Go Back   Steve's Digicams Forums > Digicam Help > Newbie Help

Thread Tools Search this Thread
Old Jan 10, 2006, 10:33 AM   #1
Senior Member
vwmom's Avatar
Join Date: Dec 2005
Posts: 589

Ok.. I'm pretty new to 'actual' photography.. I've taken thousands up thousands of photos.. I think I'm inline with basic composition.. But I think it's about time that I 'grew up' .. at least to the level where I can move outside of all the auto - lazy ass camera settings. I'm bad with just fixing things in photoshop.

Is there a decent 'kindergarden' book that takes you step by step through shutter speeds, camera settings, lighting, etc...

What I'd like to do is work day to day.. kinda like lessons.. That way I don't get overwhelmed.. and it just may stick.

I'd love to take a short little course, but don't have the time with my sons to get out without them.

I'd love for a book (dummies series maybe??).. or even a good site that has all the basics stepped out. I'd prefer to stick with one book or site.. do that.. and then move on. I'm still learning terms, etc..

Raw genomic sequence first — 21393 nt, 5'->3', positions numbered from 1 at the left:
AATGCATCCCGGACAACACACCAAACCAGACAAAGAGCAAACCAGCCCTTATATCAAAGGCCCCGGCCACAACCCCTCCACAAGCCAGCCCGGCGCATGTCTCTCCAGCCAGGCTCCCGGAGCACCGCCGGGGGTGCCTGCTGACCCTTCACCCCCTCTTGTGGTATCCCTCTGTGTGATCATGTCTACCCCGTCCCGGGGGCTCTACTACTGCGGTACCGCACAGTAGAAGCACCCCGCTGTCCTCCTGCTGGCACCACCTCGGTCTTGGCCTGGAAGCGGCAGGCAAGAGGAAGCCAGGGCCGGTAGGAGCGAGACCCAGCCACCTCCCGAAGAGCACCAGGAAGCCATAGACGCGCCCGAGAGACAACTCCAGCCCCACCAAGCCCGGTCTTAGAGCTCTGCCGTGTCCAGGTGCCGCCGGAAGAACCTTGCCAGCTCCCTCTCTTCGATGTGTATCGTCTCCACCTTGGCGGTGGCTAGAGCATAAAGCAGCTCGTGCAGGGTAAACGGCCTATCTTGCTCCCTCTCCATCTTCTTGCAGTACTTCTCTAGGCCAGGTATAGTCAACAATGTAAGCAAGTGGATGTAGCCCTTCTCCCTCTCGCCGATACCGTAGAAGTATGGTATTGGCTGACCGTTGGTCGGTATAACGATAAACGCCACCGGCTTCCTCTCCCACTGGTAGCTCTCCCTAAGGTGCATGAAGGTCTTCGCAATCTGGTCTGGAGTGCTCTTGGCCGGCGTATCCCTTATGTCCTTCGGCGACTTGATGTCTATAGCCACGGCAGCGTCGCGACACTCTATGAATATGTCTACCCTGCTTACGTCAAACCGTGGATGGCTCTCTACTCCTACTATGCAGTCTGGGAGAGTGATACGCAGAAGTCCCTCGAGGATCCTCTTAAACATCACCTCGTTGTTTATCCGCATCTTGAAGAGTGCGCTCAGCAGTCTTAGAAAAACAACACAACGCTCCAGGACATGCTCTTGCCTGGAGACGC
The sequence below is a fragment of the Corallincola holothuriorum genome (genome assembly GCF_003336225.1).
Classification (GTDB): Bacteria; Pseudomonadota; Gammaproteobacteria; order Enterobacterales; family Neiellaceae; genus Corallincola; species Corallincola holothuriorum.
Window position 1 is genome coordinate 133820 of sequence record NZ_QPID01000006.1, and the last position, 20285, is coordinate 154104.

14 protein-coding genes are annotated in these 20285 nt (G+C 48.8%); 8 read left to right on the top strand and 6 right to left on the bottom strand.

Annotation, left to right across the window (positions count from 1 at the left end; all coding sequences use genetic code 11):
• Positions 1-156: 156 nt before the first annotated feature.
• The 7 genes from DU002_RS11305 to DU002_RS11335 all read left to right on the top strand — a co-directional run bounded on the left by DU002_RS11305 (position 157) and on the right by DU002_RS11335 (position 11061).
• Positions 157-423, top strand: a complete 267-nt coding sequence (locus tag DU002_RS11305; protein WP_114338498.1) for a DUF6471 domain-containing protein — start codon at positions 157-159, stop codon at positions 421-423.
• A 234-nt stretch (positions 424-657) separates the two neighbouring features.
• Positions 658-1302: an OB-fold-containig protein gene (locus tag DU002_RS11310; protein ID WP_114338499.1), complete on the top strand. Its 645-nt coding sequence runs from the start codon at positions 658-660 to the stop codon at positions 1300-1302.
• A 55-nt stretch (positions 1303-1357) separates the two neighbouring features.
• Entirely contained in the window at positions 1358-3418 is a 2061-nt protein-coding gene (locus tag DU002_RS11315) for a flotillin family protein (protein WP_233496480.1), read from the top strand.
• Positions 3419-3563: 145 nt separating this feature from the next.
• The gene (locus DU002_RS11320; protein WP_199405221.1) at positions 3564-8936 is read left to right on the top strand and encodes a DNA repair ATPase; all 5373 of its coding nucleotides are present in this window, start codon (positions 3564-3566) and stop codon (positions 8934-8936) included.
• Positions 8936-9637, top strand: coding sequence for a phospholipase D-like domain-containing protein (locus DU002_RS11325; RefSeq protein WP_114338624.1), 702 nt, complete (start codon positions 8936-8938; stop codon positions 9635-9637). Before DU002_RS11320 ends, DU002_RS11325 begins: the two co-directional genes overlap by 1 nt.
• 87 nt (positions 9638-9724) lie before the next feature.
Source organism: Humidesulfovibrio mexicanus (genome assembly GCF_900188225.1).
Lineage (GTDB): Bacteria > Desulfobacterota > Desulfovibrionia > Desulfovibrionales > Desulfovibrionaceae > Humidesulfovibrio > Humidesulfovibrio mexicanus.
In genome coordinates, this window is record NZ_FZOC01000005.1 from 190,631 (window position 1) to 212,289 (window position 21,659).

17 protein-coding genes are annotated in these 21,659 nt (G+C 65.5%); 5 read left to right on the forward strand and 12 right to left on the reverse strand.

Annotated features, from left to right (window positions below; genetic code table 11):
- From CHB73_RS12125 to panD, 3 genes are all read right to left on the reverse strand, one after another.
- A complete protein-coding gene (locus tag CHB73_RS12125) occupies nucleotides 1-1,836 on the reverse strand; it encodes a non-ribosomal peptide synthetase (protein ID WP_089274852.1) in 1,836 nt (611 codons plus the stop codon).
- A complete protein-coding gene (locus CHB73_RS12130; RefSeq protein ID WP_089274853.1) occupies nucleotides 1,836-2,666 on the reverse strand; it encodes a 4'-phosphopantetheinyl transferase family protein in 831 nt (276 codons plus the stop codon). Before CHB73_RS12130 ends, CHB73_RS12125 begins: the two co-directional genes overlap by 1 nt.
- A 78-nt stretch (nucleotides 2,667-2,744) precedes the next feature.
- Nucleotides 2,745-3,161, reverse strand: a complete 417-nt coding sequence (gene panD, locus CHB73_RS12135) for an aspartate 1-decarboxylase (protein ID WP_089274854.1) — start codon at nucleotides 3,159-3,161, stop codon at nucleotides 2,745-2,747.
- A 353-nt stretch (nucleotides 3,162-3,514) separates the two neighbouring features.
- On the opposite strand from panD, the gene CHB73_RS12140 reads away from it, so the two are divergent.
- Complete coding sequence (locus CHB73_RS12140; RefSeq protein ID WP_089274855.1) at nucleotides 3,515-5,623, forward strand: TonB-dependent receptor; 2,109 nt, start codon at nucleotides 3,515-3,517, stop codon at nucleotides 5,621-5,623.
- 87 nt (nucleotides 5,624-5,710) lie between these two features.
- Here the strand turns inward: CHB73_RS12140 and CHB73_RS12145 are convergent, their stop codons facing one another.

Of course.. This forum.. you guys are stuck with me.. sorry..lol

FYI.. I'm not interested in drowning myself with SLR type info.. All digital right now.

Canon S2 IS
vwmom is offline   Reply With Quote
Sponsored Links
Old Jan 10, 2006, 2:22 PM   #2
Join Date: Aug 2004
Posts: 8,528

Well, a lot about photography is still the same with digital as it was with film. So books from the library about photography are still very valid (i.e. how aperture, shutter speed, film speed (ISO) affect exposure).

For a website, you might try the Canon Learning center at the link below. Choose the link for Digital Rebel. The first set of tabs in the tutorial are about general photography and apply to any camera that has creative modes (aperture priority, shutter priority, manual). So I think they'll give you a decent start on some of the fundamentals of photography and shooting outside the fully automatic camera modes.


I would also recommend after you get the basics, learning how to use your camera's histogram to determine if you got your exposure right, rather than just viewing the image on the LCD screen. The histogram is a great tool. Here's an article from a great site: Luminous Landscape on how to interpret histograms. But, master the basics above before diving in to the histogram: